Written by Neon
When we got back to Ananea after a few days of rest, we were grateful that the weather had also shifted. It wasn’t as windy or rainy as we walked out of town. We took our time walking out of Ananea and through the town-sized mine along the outskirts. We camped that night in a ditch at the edge of the dirt piles that signified the mine. After the mine, the land opened to nothingness, and we made our way along the dirt road. The barren landscape spread before us, and we walked through the boring day, trying to find the mountains we had left behind in Bolivia. Late in the afternoon, we found them. Well, technically we found a really cool trail at the end of the dirt road that led down into a valley filled with brush and farming plots, but it wasn’t boring. The way to get into the valley was a mix of trail and washed out areas, and it was overgrown at the bottom. In the valley, surrounded by farmland with a river running through it, was a small town. We ended up in the small town for the night in a modest hotel along the main street.
As we made our way out of town along the peotonal, or walking path, we ran into many people. They were on their way to work or school, and were very curious as to how we had found their valley haven. Many of them also wanted to get photos with us. They were also kind in answering the questions Fidgit and I had for them. These people explained the tiered sides of the valley as ‘andenes’ and also explained why not all of them were in use for farming- the land needed to rest for a certain period to produce properly. It’s amazing the things you learn when you ask.
We wound our way around and through a couple of valleys and towns in the next days. Fidgit and I were in a cloud for most of it, but the views were exceptional when we did have them. We also ended up following an older local man up and over a pass, taking the walking path instead of following the winding switch backs of the dirt road.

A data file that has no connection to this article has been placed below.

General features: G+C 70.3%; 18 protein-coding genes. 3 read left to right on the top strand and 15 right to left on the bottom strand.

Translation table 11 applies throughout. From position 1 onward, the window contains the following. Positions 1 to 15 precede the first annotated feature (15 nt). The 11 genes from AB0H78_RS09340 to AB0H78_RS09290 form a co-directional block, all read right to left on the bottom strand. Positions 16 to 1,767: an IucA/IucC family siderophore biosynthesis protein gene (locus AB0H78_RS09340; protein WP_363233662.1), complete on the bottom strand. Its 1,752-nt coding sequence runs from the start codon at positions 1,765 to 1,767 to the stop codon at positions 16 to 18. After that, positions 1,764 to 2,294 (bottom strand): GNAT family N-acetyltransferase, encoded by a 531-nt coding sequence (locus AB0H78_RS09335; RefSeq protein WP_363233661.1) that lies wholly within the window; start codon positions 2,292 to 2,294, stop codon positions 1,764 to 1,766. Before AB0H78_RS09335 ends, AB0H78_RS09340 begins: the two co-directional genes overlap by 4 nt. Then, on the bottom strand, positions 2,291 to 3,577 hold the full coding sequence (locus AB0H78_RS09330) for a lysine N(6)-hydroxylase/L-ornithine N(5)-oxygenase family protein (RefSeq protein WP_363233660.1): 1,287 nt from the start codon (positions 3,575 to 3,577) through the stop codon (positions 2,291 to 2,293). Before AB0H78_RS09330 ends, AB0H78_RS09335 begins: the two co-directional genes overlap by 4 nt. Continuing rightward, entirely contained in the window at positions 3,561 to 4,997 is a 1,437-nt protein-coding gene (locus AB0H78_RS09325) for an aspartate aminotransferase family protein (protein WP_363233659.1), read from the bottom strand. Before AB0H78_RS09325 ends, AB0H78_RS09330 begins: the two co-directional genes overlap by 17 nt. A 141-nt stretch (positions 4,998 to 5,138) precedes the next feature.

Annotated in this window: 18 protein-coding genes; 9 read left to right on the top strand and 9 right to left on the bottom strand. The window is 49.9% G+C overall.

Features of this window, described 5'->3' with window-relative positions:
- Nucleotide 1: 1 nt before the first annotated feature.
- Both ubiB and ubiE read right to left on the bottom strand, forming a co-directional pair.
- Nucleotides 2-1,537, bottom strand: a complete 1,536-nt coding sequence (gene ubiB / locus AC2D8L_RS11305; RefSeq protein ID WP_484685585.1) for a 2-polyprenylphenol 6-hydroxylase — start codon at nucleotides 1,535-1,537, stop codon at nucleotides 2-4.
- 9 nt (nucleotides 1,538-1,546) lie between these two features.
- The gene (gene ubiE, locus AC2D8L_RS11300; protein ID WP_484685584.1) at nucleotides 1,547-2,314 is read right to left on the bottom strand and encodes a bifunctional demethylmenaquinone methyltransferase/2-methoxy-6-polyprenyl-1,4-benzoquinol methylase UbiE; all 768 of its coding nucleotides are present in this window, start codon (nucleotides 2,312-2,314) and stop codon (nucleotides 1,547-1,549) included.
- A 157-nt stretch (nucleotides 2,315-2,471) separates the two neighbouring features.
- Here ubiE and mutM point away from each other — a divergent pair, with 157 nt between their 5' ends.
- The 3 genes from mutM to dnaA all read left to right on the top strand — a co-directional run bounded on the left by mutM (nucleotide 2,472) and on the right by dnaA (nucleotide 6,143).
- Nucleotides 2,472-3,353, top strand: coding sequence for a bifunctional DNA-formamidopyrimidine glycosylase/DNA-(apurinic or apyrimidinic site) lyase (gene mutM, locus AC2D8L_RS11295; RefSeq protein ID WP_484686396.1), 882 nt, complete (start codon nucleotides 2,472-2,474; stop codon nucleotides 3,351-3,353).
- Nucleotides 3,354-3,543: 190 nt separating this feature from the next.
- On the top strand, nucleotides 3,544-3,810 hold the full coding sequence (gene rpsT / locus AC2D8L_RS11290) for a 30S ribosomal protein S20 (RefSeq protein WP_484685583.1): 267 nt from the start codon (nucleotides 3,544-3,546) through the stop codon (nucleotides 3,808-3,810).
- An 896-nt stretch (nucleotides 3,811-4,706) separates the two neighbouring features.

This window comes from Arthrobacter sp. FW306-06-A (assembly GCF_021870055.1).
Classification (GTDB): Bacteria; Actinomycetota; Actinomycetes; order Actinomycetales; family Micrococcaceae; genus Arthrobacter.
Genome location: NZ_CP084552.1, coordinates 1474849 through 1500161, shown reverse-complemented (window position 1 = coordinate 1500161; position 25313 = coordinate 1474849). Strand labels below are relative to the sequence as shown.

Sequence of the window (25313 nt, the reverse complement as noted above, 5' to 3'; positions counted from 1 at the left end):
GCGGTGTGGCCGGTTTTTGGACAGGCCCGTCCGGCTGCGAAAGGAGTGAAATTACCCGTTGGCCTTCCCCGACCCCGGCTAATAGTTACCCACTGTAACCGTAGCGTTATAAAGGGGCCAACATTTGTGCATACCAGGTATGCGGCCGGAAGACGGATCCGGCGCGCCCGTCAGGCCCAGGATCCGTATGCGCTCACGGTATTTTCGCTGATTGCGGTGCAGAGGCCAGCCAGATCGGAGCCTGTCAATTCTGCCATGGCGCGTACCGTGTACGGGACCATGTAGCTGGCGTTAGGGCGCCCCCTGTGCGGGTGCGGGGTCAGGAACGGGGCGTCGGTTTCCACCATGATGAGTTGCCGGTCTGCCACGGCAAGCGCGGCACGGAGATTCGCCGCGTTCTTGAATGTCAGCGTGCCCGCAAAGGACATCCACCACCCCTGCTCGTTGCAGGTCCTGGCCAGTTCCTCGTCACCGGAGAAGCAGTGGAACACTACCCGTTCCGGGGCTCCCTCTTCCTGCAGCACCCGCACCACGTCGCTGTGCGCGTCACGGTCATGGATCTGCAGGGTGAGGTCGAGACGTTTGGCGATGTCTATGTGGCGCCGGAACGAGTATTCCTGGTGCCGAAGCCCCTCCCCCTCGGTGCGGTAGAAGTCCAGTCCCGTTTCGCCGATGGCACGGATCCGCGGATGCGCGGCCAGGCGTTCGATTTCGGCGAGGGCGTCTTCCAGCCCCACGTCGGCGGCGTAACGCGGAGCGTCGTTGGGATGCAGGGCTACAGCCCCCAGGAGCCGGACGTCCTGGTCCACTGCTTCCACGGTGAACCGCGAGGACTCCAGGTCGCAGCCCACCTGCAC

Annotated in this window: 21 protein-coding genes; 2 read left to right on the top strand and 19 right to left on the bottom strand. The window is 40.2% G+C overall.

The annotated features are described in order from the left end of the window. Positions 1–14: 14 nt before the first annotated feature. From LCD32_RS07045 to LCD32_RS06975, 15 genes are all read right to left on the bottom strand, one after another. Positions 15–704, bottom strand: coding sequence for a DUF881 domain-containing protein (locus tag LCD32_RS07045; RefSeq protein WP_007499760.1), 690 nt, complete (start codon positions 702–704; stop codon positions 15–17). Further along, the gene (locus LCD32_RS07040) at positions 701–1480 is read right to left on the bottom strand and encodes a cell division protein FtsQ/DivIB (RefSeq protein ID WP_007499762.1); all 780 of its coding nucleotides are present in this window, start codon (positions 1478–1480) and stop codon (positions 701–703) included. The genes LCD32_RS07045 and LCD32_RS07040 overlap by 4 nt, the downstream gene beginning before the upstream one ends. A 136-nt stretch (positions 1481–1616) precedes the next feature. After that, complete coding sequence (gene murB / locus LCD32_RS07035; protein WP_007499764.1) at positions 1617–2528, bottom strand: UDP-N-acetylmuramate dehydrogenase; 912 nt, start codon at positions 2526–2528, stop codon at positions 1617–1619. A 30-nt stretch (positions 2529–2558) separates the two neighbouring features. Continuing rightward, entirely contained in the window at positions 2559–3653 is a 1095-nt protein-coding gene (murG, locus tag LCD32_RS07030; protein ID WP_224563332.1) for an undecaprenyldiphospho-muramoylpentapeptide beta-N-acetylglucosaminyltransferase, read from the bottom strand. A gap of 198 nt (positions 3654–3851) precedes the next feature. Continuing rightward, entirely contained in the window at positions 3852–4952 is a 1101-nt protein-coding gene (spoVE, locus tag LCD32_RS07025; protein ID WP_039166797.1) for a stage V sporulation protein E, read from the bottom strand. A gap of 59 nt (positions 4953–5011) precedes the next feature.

After a couple of days walking through a cloud, we crossed a pass and burst free from the dampness, as the valley sprawled out before us. We made our way down the valley, and found ourselves back in the desert atmosphere that Fidgit and I had become so familiar with. We went from high rain forest into the desert simply by crossing from one side of the mountain range to the other. Rain shadows became a more real thing to me that day.
Since we had made it back to the desert, we walked along that day until we found water near the small regional capital of Crucero. We walked into town the next day, with some of the local well wishers (aka dogs) following along behind. From Crucero, we followed the valley’s river out and across to be able to go up another valley. The next wide valley we made our way up had a mine part way up it. So we were being passed by many mine vehicles until we reached its entrance, and then the valley fell silent as we made our way towards the town of Macusani. Two more days of walking and we were there, walking into the edges of Macusani along its stream. Fidgit and I were both ailing by that point, so we took some time off in the small town. We were very grateful to have a private bathroom during that time. We did take the opportunity of a town without internet to relax more and take care of ourselves, which was nice.